Jetstream- This will likely be on of the last jetstream forecasts for the North Pacific till Fall as the focus appears to bet moving towards the Southern Hemisphere. On Tuesday (4/21) the jet was reasonably consolidated ridging northeast up to a point just off Kamchatka then falling south into a pinched trough over the dateline with winds peaking at 120 kts. From there the jet again ridged northeast tracking through the Central Gulf with a small pinched trough off British Columbia being fed by 120 kt winds and falling south. Maybe some limited support for gale development in the Northern Gulf. Over the next 72 hours the dateline trough is to totally be pinched off and dissipate while 150 kts winds start pushing off the Kuril Islands tracking east push but fading into Fri (4/24) with a little gap opening up in the Northern Gulf perhaps supportive of low pressure development, but nothing obvious. Beyond 72 hours the jet is to become more .cgiit with the .cgiit point just of Japan. The northern branch is to start ridging north again up to the Western Aleutians then falling southeast through the Western Gulf of Alaska forming a broad trough by Sat (4/25) with 120 kt winds feeding it in pockets and becoming better defined into Sunday with winds up to 140 kts. Decent support for gale development possible. That trough is to moderate and track southeast poised off the Oregon Coast on Monday and moving onshore there 24 hours later. Back to the west a very diffuse and weak jetstream flow is to take root offering no support for even low pressure development.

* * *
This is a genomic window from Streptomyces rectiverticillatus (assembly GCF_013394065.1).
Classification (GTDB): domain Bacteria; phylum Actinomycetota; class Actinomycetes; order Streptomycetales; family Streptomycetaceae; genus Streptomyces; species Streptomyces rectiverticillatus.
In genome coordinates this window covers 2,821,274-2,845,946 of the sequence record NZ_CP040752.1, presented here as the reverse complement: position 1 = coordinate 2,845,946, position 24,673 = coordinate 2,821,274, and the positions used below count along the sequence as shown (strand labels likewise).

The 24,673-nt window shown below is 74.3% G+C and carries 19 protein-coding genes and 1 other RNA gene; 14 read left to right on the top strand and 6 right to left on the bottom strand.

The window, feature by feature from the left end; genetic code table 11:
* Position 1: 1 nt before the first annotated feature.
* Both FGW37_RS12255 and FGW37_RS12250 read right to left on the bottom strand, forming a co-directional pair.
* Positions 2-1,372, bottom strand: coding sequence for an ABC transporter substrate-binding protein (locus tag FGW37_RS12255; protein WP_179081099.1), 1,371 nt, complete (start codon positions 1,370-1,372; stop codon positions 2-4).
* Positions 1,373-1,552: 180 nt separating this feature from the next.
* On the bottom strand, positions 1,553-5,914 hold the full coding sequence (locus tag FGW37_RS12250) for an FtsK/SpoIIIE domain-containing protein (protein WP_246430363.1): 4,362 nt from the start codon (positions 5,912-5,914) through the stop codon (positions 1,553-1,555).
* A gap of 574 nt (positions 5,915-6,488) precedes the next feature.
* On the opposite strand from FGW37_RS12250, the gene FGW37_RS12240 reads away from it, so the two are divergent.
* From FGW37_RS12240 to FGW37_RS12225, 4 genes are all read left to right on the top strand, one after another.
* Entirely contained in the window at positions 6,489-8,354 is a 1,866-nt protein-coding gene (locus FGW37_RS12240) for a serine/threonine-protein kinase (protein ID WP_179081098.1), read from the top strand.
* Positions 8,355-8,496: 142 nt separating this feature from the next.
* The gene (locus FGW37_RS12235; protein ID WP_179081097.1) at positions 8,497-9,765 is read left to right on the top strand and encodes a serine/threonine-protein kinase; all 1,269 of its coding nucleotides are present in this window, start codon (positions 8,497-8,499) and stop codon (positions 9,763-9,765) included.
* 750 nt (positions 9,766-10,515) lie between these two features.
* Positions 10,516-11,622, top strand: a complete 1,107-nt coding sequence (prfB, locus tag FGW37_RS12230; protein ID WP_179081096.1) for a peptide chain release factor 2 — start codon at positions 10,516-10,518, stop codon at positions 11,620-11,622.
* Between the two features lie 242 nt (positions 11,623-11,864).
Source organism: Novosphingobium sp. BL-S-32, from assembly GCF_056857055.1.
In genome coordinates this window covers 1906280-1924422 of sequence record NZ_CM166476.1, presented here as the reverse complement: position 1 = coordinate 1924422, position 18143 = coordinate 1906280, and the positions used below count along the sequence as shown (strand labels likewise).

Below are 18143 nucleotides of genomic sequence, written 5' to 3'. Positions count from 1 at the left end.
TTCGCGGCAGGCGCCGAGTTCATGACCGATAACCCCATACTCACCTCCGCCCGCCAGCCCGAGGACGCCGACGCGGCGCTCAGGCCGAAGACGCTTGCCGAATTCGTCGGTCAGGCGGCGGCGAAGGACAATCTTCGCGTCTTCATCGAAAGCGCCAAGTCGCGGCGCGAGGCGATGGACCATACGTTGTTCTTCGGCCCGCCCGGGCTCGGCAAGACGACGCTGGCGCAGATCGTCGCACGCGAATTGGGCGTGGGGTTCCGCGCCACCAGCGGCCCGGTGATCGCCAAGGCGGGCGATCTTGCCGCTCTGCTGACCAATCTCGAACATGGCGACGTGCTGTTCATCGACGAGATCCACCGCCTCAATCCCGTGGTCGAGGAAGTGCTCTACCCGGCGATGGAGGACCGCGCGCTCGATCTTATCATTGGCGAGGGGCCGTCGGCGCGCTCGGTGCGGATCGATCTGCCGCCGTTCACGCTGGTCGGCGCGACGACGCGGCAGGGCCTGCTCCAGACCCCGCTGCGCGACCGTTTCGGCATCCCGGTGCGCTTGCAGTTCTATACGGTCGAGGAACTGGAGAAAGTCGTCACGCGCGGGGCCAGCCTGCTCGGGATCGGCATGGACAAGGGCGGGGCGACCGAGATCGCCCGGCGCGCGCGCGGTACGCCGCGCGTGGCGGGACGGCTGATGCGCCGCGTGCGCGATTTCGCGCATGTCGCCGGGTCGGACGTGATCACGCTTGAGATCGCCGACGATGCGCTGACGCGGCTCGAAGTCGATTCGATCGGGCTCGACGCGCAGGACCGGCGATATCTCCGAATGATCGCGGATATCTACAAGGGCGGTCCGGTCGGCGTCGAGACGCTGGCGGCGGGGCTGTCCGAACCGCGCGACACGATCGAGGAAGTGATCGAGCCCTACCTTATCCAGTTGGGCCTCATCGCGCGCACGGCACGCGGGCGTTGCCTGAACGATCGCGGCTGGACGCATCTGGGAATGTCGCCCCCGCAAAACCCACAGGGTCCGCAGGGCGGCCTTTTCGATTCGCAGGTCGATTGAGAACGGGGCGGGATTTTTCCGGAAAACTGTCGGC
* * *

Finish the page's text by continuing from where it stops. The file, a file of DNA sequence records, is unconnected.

Surface Analysis - On Tuesday (4/21) swell from a weak gale previously in the Gulf of Alaska was hitting California (see Weak Gulf Gale below).

Over the next 72 hours a small gale is forecast wrapping up in the Northern Gulf on Wed AM (4/22) generating a small area of 45 kt west winds and 22 ft seas at 53N 152W 9317 degs NCal). Winds to slowly fade but still 45 kts in the evening with seas to 30 ft at 52S 147W aimed east at Central Canada (315 degs NCal). The gale is to push east on Thurs AM (4/23) and fade from 35 kts with seas dropping from 28 ft at 51N 138W and outside the NCal swell window. Small north angled swell possible mainly for the Pacific Northwest with limited exposure for North California.

NCal: Assuming all goes as forecast swell to start hitting Fri (4/24) at 6 PM with period 17 secs and size tiny but building. Swell peaking overnight. Residuals expected Sat AM (4/25) at 6 ft @ 14 secs early. Swell Direction: 315+ degrees and shadowed in the SF Bay Area